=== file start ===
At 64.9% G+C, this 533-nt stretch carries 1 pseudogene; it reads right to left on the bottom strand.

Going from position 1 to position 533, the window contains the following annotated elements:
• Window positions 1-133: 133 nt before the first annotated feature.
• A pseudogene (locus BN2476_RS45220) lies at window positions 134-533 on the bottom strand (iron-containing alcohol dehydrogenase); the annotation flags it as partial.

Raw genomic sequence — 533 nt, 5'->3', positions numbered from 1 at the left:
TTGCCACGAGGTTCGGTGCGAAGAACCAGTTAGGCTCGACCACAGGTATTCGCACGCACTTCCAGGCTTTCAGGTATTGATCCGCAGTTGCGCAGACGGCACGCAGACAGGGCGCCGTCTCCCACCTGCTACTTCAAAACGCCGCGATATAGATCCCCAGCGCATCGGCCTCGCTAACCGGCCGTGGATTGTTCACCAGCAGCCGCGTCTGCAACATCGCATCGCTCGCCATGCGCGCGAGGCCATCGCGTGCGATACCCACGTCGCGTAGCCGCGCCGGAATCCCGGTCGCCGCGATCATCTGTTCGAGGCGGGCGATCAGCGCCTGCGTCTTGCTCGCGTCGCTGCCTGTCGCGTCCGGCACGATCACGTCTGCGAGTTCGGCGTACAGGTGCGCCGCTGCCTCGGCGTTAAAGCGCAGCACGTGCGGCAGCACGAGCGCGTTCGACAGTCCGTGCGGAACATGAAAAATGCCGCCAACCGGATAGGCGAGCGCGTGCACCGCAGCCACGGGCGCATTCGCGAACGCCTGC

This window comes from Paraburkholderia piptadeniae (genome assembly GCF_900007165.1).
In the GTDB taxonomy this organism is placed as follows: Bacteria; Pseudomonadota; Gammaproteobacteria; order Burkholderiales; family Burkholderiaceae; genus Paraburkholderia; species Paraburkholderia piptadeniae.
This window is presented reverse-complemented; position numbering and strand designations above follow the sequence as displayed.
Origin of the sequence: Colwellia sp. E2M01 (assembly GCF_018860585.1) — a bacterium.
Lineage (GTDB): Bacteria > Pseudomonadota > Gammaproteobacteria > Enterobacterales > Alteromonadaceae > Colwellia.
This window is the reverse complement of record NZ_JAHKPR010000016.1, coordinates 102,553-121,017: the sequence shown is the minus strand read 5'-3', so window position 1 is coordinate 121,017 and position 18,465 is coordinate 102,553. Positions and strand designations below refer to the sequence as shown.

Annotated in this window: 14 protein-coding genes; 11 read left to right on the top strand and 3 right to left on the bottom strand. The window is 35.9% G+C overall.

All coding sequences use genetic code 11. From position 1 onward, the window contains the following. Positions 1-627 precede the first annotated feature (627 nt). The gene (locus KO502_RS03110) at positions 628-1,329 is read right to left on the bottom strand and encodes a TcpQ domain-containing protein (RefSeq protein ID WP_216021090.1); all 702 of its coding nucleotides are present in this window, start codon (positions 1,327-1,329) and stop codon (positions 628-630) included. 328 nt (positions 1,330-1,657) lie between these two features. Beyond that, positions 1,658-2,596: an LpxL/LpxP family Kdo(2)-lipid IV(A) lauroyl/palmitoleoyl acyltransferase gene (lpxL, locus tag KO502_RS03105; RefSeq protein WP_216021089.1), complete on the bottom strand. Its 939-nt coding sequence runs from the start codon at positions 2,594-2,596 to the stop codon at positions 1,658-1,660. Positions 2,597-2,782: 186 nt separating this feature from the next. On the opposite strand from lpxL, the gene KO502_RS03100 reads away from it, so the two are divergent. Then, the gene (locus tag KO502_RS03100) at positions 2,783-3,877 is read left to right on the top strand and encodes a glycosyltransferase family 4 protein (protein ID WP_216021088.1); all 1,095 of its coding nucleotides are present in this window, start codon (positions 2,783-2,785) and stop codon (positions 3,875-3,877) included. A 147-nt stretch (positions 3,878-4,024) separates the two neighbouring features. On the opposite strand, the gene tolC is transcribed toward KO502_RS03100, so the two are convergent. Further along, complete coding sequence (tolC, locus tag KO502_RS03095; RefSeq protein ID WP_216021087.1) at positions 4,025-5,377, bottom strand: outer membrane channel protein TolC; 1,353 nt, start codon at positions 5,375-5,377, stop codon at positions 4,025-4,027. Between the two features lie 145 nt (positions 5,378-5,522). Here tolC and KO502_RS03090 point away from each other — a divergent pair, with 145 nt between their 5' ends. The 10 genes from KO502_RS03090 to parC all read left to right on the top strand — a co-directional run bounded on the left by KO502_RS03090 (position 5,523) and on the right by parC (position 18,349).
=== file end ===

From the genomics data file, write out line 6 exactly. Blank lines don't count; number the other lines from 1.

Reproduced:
TTGCCACGAGGTTCGGTGCGAAGAACCAGTTAGGCTCGACCACAGGTATTCGCACGCACTTCCAGGCTTTCAGGTATTGATCCGCAGTTGCGCAGACGGCACGCAGACAGGGCGCCGTCTCCCACCTGCTACTTCAAAACGCCGCGATATAGATCCCCAGCGCATCGGCCTCGCTAACCGGCCGTGGATTGTTCACCAGCAGCCGCGTCTGCAACATCGCATCGCTCGCCATGCGCGCGAGGCCATCGCGTGCGATACCCACGTCGCGTAGCCGCGCCGGAATCCCGGTCGCCGCGATCATCTGTTCGAGGCGGGCGATCAGCGCCTGCGTCTTGCTCGCGTCGCTGCCTGTCGCGTCCGGCACGATCACGTCTGCGAGTTCGGCGTACAGGTGCGCCGCTGCCTCGGCGTTAAAGCGCAGCACGTGCGGCAGCACGAGCGCGTTCGACAGTCCGTGCGGAACATGAAAAATGCCGCCAACCGGATAGGCGAGCGCGTGCACCGCAGCCACGGGCGCATTCGCGAACGCCTGC